A rainforest in the heart of Devon is at threat of disappearing, Natural England has said.
Wistman's Wood, in Dartmoor National Park, is an "otherworldly" place with twisted tree trunks, mossy rocks and some of the rarest flora in the country.
Local folklore about a murderous hound living in the wood is said to have inspired Sir Arthur Conan Doyle's "Hound of the Baskervilles".
It is one of just a few temperate rainforests in the world, where you'll find epiphytes - plants that grow on other plants and thrive in damp and rainy places.
Chris Harbut, Reserve Manager, Natural England, said: “Wistman’s Wood National Nature Reserve is an otherworldly place, with a rich diversity of plant and animal species, including dwarf oak trees and some of the UK’s rarest lichens.
"Mostly untouched for centuries, this also makes it incredibly important to protect.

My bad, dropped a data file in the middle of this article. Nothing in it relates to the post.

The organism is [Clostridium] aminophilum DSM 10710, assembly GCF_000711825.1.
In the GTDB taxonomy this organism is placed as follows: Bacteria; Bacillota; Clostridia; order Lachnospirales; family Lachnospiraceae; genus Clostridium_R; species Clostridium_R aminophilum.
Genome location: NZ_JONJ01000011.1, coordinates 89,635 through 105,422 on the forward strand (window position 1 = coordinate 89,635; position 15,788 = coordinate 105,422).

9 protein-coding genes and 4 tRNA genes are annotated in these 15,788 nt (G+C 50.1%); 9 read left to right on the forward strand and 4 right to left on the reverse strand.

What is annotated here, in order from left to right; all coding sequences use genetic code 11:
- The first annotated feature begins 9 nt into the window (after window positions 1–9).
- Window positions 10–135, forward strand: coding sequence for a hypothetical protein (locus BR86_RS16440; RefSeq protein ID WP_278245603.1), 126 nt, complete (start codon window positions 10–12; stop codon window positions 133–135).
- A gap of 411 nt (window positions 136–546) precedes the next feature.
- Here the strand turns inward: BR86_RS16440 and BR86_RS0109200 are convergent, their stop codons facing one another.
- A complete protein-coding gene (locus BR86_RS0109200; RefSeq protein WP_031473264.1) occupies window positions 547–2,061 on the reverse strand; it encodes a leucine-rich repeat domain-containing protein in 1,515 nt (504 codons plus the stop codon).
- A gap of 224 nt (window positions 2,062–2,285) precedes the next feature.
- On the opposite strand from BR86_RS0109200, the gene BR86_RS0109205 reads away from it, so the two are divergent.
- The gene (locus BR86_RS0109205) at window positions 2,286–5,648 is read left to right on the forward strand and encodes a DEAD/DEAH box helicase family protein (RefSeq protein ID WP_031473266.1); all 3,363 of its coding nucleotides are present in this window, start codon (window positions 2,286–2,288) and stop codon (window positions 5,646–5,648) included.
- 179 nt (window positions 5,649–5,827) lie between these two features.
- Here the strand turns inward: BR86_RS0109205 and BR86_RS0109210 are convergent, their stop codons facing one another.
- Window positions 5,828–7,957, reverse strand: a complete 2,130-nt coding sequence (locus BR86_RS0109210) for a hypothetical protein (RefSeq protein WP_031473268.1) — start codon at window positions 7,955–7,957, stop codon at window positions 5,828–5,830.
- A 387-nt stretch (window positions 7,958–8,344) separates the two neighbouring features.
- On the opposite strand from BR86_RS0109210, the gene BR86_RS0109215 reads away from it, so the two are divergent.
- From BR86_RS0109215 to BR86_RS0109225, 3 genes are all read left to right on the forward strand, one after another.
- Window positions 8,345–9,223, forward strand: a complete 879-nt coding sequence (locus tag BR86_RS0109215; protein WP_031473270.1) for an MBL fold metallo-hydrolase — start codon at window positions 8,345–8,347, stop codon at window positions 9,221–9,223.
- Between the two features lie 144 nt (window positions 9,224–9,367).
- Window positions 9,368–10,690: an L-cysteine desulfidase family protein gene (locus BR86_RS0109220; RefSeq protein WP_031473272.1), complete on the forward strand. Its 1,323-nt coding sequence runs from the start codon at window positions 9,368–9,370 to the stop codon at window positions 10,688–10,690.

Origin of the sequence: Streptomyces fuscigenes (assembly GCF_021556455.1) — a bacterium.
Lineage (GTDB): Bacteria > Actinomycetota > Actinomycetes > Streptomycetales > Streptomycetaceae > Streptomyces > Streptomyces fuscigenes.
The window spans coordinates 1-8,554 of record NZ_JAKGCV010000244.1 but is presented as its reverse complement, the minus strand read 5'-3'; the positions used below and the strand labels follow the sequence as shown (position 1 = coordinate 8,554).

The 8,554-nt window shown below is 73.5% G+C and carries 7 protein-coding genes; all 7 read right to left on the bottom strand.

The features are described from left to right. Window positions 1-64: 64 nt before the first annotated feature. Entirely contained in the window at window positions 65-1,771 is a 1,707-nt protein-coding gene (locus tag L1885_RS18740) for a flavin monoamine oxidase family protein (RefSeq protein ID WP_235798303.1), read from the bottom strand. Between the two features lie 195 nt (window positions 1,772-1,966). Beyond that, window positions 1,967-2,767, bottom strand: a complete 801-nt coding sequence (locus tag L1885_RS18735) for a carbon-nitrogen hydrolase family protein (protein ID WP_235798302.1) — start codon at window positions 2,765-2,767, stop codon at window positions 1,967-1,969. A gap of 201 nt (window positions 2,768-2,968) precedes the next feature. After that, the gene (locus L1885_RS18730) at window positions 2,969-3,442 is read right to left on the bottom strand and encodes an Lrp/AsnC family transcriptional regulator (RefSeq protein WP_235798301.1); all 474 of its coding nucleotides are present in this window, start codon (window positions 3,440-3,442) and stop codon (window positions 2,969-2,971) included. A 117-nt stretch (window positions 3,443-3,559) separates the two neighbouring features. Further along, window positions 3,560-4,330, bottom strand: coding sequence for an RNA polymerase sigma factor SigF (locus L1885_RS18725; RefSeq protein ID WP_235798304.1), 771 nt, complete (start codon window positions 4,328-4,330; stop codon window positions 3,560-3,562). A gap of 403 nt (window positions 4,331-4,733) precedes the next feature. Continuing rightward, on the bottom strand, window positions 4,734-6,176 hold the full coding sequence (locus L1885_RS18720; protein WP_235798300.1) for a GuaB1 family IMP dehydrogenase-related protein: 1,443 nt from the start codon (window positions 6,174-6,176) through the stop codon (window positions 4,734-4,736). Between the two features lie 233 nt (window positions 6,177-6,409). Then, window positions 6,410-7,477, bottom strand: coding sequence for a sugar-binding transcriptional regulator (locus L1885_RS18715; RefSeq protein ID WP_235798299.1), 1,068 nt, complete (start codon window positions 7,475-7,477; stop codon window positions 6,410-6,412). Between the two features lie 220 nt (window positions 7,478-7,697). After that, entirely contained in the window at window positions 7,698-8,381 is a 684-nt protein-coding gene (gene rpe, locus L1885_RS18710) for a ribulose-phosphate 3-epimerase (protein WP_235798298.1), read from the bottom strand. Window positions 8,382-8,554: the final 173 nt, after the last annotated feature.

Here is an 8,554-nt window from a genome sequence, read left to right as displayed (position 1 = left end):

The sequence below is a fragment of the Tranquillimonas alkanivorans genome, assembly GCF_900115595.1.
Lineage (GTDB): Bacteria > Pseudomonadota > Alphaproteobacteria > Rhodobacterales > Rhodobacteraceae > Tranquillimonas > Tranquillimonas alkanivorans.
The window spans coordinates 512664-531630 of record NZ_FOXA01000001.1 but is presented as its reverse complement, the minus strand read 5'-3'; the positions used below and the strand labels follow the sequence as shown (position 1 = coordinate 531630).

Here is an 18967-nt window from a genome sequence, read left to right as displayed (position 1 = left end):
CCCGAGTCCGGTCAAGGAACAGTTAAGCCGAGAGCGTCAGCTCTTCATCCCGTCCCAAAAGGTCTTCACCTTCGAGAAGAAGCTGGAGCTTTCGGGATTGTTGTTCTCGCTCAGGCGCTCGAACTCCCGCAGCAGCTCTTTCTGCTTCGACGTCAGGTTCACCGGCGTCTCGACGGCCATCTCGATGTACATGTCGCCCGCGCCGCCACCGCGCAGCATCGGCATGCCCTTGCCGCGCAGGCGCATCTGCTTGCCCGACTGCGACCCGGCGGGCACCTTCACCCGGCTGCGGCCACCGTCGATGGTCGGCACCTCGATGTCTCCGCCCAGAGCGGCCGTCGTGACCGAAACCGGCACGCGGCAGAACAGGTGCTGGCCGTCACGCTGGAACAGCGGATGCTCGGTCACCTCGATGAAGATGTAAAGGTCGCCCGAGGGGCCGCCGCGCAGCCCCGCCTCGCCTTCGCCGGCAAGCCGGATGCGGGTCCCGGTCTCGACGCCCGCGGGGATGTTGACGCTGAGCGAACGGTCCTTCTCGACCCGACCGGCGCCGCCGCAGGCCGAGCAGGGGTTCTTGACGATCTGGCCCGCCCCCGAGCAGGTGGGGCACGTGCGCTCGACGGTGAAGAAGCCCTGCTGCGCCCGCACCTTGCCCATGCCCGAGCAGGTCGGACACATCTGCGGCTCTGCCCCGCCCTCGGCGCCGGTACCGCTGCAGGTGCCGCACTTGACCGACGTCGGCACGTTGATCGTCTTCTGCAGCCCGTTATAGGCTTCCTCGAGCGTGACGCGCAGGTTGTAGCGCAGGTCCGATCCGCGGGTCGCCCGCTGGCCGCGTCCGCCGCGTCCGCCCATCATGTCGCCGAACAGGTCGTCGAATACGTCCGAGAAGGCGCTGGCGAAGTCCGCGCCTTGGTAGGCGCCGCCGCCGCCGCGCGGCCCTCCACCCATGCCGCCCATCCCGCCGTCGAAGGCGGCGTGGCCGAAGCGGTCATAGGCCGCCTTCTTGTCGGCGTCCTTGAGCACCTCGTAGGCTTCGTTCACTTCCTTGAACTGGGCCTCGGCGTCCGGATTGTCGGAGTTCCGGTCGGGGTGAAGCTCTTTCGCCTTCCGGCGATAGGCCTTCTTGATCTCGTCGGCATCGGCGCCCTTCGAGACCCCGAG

"We would ask all visitors to follow the new Countryside Code, so this nature reserve can also be enjoyed by future generations: stay on designated paths, walk around the woodlands, rather than through, and don’t litter, take, or damage any plants or wildlife.”
The wood is home to the UK’s rarest lichen species - liverworts and bryophytes - and the incredibly rare Horsehair Lichen, which grows as little as 1mm a year.
These microscopic lichens are very sensitive to any changes in their environment and Wistman's Wood is under threat.
According to Natural England data, the wood can have up to 1,000 visitors on busy days.
Some of those people are straying from the paths through the woodland, despite signs warning them not to.
New paths are being eroded, leading up to the woods and to the mosses, lichens and low-lying branches within.
Wistman’s Wood plays an important role in absorbing carbon dioxide from the atmosphere and so protecting it helps mitigate the effects of climate change.